Easing Inflationary Pressures…

The CPI based inflation numbers eased for the second consecutive month; after touching a high of 7.59% in the month of Jan’20, the headline inflation number for the month of Mar’20 came in at 5.91%. The core inflation numbers too maintained an easing trend. The latest inflation numbers are an estimation, as data collection efforts were suspended with effect from 19th Mar’20; till this date price quotations of 66% of the items had been collated.

The seasonality headwinds for food articles have been ebbing since the last three months and that led to softening of Consumer Food Price Index based inflation. The CFP inflation for the month of Mar’20 was reported at 8.76% as compared to 10.81% in the preceding month. The CFP inflation touched the current series high of 14.19% in the month of Dec’19. Vegetables, Pulses and Spices continue to be the major contributors to food inflation, but the pace of growth has eased considerably as compared to previous months.

The inflation rates for most of the other components of CPI remained largely stable in the month of Mar’20. The inflation in Pan & Intoxicants prices was reported at 4.71%. The inflation emanating from Housing segment was reported at 4.23%. The inflation in Fuel and Light Index hardened marginally to 6.59%, as compared to 6.36% in the preceding month; the inflationary pressures are expected to remain muted from this segment going ahead on the back of low oil prices. The inflation for Miscellaneous component was reported at 4.43%.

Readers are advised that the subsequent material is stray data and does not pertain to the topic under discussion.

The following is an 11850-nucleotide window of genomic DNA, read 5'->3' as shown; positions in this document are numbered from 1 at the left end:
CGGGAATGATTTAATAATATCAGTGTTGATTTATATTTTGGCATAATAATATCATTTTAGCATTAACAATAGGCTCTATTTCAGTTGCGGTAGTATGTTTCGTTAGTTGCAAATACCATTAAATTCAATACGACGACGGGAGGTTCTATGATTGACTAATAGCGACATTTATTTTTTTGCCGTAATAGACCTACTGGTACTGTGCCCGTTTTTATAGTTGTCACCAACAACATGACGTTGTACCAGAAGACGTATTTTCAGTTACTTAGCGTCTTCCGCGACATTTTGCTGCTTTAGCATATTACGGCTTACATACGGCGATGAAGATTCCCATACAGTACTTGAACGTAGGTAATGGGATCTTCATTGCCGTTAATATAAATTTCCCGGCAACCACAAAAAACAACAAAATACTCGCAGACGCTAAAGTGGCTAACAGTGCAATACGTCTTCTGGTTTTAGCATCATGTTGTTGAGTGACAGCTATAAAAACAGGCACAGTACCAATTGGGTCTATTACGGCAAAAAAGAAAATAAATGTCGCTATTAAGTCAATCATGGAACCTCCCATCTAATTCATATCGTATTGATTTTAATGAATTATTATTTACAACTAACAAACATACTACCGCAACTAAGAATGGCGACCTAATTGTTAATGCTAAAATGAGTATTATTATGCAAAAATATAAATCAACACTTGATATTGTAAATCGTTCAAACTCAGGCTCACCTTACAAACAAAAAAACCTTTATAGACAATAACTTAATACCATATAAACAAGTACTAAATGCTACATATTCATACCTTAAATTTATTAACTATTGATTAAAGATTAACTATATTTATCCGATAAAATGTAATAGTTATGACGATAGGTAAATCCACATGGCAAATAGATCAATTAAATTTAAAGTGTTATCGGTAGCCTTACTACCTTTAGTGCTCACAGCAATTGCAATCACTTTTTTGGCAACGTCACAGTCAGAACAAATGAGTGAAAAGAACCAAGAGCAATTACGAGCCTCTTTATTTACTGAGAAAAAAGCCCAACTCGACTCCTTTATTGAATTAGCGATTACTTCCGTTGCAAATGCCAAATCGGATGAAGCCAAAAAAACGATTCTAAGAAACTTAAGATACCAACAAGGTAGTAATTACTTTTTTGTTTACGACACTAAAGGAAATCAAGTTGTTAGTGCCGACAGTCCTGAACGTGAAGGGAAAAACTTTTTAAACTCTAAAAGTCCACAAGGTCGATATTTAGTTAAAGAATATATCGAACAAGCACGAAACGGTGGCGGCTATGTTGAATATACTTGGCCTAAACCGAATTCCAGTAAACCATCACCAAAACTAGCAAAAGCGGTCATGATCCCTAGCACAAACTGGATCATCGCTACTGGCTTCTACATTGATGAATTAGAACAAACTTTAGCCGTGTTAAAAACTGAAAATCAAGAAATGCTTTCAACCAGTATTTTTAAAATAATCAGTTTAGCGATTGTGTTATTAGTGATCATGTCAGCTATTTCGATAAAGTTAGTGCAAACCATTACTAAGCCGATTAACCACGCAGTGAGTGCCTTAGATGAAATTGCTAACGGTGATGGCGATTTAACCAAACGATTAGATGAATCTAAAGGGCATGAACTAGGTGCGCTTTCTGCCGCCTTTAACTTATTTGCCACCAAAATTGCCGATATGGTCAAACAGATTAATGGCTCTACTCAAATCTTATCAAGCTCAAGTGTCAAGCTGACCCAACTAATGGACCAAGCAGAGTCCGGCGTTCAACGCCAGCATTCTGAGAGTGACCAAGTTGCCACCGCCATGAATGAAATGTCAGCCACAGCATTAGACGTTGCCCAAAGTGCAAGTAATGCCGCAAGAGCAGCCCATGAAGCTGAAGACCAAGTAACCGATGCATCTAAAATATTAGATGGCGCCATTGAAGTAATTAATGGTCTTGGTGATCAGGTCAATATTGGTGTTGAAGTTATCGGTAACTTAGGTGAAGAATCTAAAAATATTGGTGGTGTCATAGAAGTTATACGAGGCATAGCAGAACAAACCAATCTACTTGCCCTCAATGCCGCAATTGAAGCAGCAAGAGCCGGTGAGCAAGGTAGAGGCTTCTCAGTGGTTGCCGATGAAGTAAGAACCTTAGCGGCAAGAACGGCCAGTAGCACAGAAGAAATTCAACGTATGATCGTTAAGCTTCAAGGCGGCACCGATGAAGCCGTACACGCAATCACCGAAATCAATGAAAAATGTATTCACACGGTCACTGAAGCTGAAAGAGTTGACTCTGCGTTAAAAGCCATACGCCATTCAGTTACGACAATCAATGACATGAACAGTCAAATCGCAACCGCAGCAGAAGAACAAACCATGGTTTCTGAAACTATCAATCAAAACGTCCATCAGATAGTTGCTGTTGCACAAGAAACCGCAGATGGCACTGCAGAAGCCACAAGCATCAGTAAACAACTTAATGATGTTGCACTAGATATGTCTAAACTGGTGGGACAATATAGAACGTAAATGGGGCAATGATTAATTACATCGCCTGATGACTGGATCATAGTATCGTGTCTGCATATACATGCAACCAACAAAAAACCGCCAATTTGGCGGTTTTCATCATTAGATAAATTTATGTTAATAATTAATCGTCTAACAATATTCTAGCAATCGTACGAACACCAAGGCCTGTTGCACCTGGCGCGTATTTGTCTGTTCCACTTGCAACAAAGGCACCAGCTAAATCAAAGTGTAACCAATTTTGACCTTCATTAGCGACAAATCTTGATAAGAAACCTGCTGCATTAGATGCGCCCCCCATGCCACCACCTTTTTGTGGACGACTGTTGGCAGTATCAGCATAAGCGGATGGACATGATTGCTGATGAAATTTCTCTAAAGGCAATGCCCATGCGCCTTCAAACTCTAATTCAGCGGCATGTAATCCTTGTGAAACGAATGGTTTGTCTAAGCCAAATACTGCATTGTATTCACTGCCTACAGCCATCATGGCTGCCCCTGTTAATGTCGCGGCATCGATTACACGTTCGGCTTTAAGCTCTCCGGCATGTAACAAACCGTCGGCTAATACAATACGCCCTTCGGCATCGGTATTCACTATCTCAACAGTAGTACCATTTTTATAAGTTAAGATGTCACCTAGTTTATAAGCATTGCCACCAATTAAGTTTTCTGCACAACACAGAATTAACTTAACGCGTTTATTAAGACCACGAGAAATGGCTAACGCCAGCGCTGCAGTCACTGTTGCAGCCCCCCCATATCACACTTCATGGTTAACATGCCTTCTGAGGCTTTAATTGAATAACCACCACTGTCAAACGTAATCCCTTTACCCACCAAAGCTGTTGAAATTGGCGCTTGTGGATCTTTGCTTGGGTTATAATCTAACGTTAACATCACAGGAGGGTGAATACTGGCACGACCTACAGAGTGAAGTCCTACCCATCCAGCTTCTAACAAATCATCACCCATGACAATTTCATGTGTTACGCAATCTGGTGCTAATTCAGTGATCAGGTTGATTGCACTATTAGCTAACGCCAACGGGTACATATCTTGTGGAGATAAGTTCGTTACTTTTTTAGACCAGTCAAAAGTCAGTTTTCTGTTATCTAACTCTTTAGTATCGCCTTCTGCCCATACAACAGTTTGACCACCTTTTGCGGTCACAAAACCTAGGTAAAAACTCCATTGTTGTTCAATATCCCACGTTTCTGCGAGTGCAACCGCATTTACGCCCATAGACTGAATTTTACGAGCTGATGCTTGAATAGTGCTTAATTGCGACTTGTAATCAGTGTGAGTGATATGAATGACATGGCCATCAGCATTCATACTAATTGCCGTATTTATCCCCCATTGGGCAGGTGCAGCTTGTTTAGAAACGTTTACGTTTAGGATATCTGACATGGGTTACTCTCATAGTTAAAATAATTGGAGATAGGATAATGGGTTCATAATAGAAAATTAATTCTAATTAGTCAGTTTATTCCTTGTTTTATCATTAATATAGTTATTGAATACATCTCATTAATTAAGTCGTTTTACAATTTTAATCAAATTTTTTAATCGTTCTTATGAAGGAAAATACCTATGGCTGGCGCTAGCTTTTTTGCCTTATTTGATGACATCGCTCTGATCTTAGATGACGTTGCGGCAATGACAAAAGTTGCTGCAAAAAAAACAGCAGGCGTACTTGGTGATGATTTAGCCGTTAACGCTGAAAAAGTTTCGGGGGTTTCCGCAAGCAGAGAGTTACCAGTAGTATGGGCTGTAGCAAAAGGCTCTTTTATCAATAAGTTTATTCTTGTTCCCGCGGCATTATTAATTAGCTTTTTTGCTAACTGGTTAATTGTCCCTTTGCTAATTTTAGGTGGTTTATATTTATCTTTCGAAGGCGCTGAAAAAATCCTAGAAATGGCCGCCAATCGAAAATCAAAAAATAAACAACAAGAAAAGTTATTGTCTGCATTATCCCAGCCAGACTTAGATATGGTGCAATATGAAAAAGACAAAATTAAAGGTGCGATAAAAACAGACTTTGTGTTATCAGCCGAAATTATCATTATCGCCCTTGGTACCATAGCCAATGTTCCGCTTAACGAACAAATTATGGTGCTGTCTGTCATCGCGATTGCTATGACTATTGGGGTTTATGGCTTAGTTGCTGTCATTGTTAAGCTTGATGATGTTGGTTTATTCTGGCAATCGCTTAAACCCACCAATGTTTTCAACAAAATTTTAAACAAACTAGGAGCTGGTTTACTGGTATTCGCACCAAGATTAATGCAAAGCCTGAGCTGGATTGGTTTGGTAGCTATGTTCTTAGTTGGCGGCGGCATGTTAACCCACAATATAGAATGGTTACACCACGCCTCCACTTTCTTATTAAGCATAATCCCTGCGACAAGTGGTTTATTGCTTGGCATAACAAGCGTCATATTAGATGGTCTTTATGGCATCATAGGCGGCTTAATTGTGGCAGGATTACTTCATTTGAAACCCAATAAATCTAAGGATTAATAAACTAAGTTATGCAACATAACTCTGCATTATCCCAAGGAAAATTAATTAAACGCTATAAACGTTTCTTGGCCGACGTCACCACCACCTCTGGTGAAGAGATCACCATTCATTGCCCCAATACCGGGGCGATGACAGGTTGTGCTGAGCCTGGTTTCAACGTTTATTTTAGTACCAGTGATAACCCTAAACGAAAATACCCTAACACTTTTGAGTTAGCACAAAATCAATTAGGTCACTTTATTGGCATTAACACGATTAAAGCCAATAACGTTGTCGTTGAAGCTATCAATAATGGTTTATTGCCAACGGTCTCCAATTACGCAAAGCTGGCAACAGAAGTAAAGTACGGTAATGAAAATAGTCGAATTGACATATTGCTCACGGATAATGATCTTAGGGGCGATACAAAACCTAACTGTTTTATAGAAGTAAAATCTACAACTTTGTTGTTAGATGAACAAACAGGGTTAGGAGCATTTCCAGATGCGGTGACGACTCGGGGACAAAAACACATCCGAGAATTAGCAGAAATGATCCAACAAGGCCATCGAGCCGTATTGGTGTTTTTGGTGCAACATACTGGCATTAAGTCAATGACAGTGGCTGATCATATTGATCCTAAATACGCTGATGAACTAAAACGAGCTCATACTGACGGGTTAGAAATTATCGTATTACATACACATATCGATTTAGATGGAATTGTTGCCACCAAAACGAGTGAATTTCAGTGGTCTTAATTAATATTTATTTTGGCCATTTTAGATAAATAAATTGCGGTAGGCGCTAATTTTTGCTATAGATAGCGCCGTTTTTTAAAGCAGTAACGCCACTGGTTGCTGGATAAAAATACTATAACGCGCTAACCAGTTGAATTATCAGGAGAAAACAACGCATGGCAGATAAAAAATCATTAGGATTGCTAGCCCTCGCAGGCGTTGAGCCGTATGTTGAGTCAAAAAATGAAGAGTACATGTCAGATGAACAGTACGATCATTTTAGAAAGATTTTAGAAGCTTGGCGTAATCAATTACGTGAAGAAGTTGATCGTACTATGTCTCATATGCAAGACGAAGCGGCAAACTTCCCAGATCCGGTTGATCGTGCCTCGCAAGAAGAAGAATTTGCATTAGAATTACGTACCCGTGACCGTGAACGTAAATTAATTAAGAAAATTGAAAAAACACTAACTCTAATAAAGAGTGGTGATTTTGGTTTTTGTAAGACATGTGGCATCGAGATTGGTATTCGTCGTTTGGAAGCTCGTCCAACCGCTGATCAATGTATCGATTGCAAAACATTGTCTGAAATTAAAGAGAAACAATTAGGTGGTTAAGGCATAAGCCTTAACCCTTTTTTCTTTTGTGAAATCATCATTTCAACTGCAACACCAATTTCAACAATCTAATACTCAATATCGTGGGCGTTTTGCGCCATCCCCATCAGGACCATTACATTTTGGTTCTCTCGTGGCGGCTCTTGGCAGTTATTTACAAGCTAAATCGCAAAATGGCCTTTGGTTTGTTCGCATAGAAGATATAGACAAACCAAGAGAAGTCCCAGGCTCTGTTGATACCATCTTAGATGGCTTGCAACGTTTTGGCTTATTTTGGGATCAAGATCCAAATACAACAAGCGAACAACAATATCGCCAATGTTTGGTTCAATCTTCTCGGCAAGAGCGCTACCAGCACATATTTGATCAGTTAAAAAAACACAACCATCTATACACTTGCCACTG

The Core inflation maintained its gradual downward trajectory and was reported at 4.43% in Mar’20 as compared to 4.51% in the preceding month. The country wide lockdown and the resultant demand destruction is expected to keep the core inflation at bay.

Our View:
The CPI based inflation number was reported within the RBI’s target range for the first time in 4 months. This should provide some relief to the central bank in terms of providing it some space to maintain the focus on supporting growth and facilitating swift transmission. The economic impact of COVID 19 is being felt globally; the fiscal and monetary authorities are working in close coordination to minimise the damage to their respective economies
From a near term perspective, the inflationary pressures are expected to remain in control as lockdown situation will keep demand side pressures at bay. Apart from essentials, the demand for all the other goods and services may remain virtually non-existent, and thus, may not see any price escalations. Currently, the food basket remains the only component that can potentially see some upside. From a medium-term perspective, the inflation trajectory would be dependent on supply side management. As the situation normalises over time and regions come out of lockdown, the supply side machinery needs to maintained in well-oiled condition to meet any surprises from pent-up demand.



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